In clinical guidelines, drugs for symptomatic angina are classified as being first choice (β-blockers, calcium-channel blockers, short-acting nitrates) or second choice (ivabradine, nicorandil, ranolazine, trimetazidine), with the recommendation to reserve second-choice medications for patients who have contraindications to first-choice agents, do not tolerate them, or remain symptomatic. No direct comparisons between first-choice and second-choice treatments have demonstrated the superiority of one group of drugs over the other. Meta-analyses show that all antianginal drugs have similar efficacy in reducing symptoms, but provide no evidence for improvement in survival. The newer, second-choice drugs have more evidence-based clinical data that are more contemporary than is available for traditional first-choice drugs. Considering some drugs, but not others, to be first choice is, therefore, difficult. Moreover, double or triple therapy is often needed to control angina. Patients with angina can have several comorbidities, and symptoms can result from various underlying pathophysiologies. Some agents, in addition to having antianginal effects, have properties that could be useful depending on the comorbidities present and the mechanisms of angina, but the guidelines do not provide recommendations on the optimal combinations of drugs. In this Consensus Statement, we propose an individualized approach to angina treatment, which takes into consideration the patient, their comorbidities, and the underlying mechanism of disease.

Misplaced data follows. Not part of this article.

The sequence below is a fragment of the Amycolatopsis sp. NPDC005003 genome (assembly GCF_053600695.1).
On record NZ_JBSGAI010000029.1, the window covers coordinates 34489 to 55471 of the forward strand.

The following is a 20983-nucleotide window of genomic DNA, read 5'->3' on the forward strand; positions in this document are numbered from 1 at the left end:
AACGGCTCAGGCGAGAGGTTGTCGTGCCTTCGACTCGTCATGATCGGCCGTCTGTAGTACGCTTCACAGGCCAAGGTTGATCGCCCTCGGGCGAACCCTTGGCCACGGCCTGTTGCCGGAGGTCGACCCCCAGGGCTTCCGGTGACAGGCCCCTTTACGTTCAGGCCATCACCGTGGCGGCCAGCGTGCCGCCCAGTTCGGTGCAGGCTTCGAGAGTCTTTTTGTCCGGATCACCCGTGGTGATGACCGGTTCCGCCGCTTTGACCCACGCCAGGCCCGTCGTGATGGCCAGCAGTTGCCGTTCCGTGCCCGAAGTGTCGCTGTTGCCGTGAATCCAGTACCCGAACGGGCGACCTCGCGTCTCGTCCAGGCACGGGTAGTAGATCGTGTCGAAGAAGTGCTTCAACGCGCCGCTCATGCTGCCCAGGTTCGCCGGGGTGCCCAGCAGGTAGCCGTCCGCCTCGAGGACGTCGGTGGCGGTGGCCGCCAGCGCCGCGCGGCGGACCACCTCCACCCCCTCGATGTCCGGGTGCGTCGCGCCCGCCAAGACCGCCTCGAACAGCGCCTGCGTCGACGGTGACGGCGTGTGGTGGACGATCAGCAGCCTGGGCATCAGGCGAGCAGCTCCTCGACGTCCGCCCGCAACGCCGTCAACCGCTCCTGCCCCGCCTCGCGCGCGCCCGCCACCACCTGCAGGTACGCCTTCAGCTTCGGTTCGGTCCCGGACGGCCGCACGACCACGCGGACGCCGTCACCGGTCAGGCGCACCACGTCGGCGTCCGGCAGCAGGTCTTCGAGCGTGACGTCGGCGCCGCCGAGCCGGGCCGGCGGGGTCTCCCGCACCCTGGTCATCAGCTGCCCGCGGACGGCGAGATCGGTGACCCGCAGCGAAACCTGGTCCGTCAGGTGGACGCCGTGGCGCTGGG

- Cardiology and Cardiovascular Medicine